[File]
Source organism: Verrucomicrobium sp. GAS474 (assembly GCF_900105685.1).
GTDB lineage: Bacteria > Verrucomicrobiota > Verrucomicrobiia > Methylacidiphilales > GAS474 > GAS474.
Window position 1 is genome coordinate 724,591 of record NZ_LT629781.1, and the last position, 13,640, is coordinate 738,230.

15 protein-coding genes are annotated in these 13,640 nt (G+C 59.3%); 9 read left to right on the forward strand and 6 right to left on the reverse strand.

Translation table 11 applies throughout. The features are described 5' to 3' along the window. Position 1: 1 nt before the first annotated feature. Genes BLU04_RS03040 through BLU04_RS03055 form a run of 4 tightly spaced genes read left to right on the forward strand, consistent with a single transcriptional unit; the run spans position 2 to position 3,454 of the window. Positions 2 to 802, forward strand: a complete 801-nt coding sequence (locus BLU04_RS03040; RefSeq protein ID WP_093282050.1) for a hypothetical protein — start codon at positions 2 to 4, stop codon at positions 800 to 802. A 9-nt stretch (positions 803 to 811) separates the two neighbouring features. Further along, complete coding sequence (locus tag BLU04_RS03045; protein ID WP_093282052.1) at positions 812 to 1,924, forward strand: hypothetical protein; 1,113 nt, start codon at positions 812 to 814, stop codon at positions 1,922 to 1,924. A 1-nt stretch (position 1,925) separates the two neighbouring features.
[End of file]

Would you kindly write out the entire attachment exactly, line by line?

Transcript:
Source organism: Verrucomicrobium sp. GAS474 (assembly GCF_900105685.1).
GTDB lineage: Bacteria > Verrucomicrobiota > Verrucomicrobiia > Methylacidiphilales > GAS474 > GAS474.
Window position 1 is genome coordinate 724,591 of record NZ_LT629781.1, and the last position, 13,640, is coordinate 738,230.

15 protein-coding genes are annotated in these 13,640 nt (G+C 59.3%); 9 read left to right on the forward strand and 6 right to left on the reverse strand.

Translation table 11 applies throughout. The features are described 5' to 3' along the window. Position 1: 1 nt before the first annotated feature. Genes BLU04_RS03040 through BLU04_RS03055 form a run of 4 tightly spaced genes read left to right on the forward strand, consistent with a single transcriptional unit; the run spans position 2 to position 3,454 of the window. Positions 2 to 802, forward strand: a complete 801-nt coding sequence (locus BLU04_RS03040; RefSeq protein ID WP_093282050.1) for a hypothetical protein — start codon at positions 2 to 4, stop codon at positions 800 to 802. A 9-nt stretch (positions 803 to 811) separates the two neighbouring features. Further along, complete coding sequence (locus tag BLU04_RS03045; protein ID WP_093282052.1) at positions 812 to 1,924, forward strand: hypothetical protein; 1,113 nt, start codon at positions 812 to 814, stop codon at positions 1,922 to 1,924. A 1-nt stretch (position 1,925) separates the two neighbouring features.